An Iranian-born immigrant, Sohrab Ahmari has become one of America's most prominent and controversial Catholic commentators. His new book, The Unbroken Thread: Discovering the Wisdom of Tradition in an Age of Chaos, asks us to rethink our understanding of freedom—and the fact that we have too much of it. In part one, Sohrab discusses the cost of living with unlimited choice and liberalism's oppressive orthodoxy. Is "political Catholicism" an alternative, and what does it actually mean? What is the value of a state-imposed Sabbath? Does civilization require heartfelt religious belief, or is it enough to simply go through the motions?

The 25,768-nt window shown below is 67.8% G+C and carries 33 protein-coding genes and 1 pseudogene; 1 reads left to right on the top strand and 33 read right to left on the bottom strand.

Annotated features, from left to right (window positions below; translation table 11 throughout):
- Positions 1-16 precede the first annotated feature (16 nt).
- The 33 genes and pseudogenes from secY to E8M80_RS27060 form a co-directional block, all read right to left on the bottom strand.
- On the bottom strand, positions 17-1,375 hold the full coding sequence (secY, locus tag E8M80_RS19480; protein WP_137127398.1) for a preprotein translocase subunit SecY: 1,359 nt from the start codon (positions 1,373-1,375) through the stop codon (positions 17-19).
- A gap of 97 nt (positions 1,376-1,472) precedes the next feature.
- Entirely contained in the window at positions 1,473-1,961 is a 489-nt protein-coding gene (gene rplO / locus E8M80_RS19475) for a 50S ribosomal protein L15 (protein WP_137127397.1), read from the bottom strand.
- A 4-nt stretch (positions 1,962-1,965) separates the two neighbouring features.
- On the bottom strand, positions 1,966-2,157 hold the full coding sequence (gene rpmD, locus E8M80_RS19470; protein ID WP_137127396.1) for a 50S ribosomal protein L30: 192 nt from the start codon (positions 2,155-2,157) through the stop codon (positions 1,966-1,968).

Part two of the conversation is available here for subscribers. Part one ends on a bit of a cliffhanger, with Sohrab suggesting the law is not just a reflection of public preferences, but can be a moral teacher for the public as well. The conversation then moves onto other fascinating territory, including why Sohrab has gained more respect for Islam since his conversion to Catholicism and why he no longer considers himself a conservative.
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